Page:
The Pennsylvania Supreme Court has adopted a blanket prohibition against prosecutors’ urging jurors to “send a message” with their verdicts, the Associated Press rreports. The court granted a new sentencing hearing last week for Jose “Little Bert” DeJesus, a North Philadelphia drug-gang hit man on death row for four murders. The justices warned prosecutors that such rhetorical flourishes will no longer be tolerated.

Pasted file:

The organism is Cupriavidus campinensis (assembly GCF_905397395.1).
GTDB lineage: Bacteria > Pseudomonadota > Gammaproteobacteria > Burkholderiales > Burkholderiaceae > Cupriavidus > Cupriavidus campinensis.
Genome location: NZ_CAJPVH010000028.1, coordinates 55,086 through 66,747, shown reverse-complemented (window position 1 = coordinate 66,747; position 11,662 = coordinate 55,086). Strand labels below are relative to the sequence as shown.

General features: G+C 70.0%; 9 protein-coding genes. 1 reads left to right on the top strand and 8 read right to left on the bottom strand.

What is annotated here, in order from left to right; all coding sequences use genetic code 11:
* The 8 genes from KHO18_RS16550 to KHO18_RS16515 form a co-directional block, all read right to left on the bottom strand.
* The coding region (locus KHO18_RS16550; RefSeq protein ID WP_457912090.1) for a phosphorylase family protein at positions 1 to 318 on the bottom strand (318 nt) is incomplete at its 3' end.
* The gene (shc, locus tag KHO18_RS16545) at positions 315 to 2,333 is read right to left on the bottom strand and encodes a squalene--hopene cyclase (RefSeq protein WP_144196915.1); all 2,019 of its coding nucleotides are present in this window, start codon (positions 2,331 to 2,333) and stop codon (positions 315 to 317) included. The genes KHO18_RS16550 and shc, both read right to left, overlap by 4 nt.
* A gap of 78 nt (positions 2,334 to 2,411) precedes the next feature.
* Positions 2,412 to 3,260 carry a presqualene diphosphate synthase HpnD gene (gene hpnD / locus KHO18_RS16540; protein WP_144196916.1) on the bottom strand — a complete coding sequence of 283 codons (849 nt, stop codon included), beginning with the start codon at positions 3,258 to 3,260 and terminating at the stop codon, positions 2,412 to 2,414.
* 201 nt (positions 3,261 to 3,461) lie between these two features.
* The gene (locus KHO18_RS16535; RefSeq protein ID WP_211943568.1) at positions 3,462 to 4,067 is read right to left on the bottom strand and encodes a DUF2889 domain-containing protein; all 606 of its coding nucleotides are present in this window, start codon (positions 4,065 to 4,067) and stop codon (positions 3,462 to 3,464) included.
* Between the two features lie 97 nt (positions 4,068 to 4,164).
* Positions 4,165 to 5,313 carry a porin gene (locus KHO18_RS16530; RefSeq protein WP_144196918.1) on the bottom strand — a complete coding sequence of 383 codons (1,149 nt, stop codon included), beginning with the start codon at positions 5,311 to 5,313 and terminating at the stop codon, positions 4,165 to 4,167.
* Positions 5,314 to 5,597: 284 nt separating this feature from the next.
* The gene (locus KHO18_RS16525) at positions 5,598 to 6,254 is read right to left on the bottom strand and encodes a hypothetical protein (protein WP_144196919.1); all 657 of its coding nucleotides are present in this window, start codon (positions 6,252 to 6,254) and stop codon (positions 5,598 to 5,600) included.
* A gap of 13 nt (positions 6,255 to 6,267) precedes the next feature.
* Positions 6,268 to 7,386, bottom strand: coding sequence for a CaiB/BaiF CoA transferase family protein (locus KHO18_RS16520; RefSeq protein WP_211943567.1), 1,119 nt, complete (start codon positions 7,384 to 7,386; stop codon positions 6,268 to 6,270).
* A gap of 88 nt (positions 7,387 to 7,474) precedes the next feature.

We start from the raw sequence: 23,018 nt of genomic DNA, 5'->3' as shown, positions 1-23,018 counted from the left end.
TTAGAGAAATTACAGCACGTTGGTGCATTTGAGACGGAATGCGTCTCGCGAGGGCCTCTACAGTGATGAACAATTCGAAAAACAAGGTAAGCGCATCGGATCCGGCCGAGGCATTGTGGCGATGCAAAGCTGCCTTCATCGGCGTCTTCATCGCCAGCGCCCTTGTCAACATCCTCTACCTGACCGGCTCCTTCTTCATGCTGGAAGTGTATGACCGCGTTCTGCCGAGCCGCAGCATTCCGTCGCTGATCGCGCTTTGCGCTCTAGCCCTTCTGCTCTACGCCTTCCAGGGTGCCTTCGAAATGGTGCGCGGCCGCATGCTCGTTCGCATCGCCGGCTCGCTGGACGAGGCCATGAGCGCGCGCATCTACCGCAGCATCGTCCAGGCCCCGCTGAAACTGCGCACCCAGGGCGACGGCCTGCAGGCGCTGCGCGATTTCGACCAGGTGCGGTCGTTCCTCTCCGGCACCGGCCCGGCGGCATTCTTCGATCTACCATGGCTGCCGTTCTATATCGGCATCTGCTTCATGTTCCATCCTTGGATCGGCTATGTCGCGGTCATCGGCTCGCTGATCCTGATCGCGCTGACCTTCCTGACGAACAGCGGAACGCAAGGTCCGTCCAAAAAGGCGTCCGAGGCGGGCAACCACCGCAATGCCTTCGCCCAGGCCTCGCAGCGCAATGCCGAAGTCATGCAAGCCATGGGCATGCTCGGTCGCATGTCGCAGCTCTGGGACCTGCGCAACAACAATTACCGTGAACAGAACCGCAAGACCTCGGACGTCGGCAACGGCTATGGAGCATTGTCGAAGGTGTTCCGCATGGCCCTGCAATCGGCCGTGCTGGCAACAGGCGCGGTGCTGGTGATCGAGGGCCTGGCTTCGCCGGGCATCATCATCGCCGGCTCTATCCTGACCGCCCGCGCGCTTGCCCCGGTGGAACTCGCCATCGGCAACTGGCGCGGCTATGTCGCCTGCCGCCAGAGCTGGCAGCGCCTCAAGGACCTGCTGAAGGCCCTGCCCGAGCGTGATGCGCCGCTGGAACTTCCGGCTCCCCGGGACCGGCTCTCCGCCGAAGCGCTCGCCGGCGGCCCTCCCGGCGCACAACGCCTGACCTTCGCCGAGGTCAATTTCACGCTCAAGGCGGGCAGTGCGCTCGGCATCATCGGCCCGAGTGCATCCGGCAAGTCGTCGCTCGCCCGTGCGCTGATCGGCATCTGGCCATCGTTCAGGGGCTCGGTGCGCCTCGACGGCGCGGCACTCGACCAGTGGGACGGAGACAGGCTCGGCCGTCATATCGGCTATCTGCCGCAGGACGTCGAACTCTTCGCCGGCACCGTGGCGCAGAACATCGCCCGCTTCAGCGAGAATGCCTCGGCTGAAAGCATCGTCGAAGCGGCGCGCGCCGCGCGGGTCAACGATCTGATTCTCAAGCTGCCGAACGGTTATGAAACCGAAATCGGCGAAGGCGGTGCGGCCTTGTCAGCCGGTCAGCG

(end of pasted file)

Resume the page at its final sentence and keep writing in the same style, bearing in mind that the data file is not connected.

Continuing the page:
“Our adversary system permits the prosecutor to prosecute with earnestness and vigor. Nevertheless, the arguments advanced must be confined to the evidence and the legitimate inferences to be drawn therefrom,” Justice Ronald Castille wrote. “Deliberate attempts to destroy the objectivity and impartiality of the finder of fact so as to cause the verdict to be a product of the emotion rather than reflective judgment will not be tolerated.” At the trial, Philadelphia prosecutor Carlos Vega told the jury: “When you think of the death penalty, there are messages to be sent. There is a message on the street saying, ‘Look at that, he got death; you see that, honey, that’s why you live by the rules, so you don’t end up like that.’ ”